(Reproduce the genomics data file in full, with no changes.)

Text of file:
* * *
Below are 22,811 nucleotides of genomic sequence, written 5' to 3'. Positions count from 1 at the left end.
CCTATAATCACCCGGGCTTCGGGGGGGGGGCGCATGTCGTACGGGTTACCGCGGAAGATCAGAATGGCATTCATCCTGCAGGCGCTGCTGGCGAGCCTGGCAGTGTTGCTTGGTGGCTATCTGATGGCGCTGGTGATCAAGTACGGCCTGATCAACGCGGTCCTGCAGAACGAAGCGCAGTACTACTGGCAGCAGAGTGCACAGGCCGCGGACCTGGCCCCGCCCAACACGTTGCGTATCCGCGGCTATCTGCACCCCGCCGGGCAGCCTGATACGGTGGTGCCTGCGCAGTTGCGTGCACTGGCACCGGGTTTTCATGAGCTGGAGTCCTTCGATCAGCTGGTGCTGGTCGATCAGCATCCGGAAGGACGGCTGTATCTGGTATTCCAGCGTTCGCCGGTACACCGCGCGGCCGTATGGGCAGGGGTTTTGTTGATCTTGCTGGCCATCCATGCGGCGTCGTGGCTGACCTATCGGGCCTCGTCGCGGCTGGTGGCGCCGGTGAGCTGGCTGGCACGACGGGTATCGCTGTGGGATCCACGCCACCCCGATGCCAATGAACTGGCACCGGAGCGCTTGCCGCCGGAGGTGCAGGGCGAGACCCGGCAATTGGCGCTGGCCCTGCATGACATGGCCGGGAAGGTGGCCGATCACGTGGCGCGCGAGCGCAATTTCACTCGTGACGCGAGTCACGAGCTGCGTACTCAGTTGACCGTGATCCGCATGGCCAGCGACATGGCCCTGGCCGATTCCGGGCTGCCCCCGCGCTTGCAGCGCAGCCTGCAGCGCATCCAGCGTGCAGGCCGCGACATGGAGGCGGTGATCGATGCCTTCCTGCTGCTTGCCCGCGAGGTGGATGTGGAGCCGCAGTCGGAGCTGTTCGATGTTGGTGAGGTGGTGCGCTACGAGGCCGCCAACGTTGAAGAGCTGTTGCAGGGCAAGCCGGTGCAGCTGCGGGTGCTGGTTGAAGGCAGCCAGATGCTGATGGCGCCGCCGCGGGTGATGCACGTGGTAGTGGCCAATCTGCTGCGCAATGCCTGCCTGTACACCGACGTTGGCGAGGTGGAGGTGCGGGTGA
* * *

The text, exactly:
Below are 22,811 nucleotides of genomic sequence, written 5' to 3'. Positions count from 1 at the left end.
CCTATAATCACCCGGGCTTCGGGGGGGGGGCGCATGTCGTACGGGTTACCGCGGAAGATCAGAATGGCATTCATCCTGCAGGCGCTGCTGGCGAGCCTGGCAGTGTTGCTTGGTGGCTATCTGATGGCGCTGGTGATCAAGTACGGCCTGATCAACGCGGTCCTGCAGAACGAAGCGCAGTACTACTGGCAGCAGAGTGCACAGGCCGCGGACCTGGCCCCGCCCAACACGTTGCGTATCCGCGGCTATCTGCACCCCGCCGGGCAGCCTGATACGGTGGTGCCTGCGCAGTTGCGTGCACTGGCACCGGGTTTTCATGAGCTGGAGTCCTTCGATCAGCTGGTGCTGGTCGATCAGCATCCGGAAGGACGGCTGTATCTGGTATTCCAGCGTTCGCCGGTACACCGCGCGGCCGTATGGGCAGGGGTTTTGTTGATCTTGCTGGCCATCCATGCGGCGTCGTGGCTGACCTATCGGGCCTCGTCGCGGCTGGTGGCGCCGGTGAGCTGGCTGGCACGACGGGTATCGCTGTGGGATCCACGCCACCCCGATGCCAATGAACTGGCACCGGAGCGCTTGCCGCCGGAGGTGCAGGGCGAGACCCGGCAATTGGCGCTGGCCCTGCATGACATGGCCGGGAAGGTGGCCGATCACGTGGCGCGCGAGCGCAATTTCACTCGTGACGCGAGTCACGAGCTGCGTACTCAGTTGACCGTGATCCGCATGGCCAGCGACATGGCCCTGGCCGATTCCGGGCTGCCCCCGCGCTTGCAGCGCAGCCTGCAGCGCATCCAGCGTGCAGGCCGCGACATGGAGGCGGTGATCGATGCCTTCCTGCTGCTTGCCCGCGAGGTGGATGTGGAGCCGCAGTCGGAGCTGTTCGATGTTGGTGAGGTGGTGCGCTACGAGGCCGCCAACGTTGAAGAGCTGTTGCAGGGCAAGCCGGTGCAGCTGCGGGTGCTGGTTGAAGGCAGCCAGATGCTGATGGCGCCGCCGCGGGTGATGCACGTGGTAGTGGCCAATCTGCTGCGCAATGCCTGCCTGTACACCGACGTTGGCGAGGTGGAGGTGCGGGTGA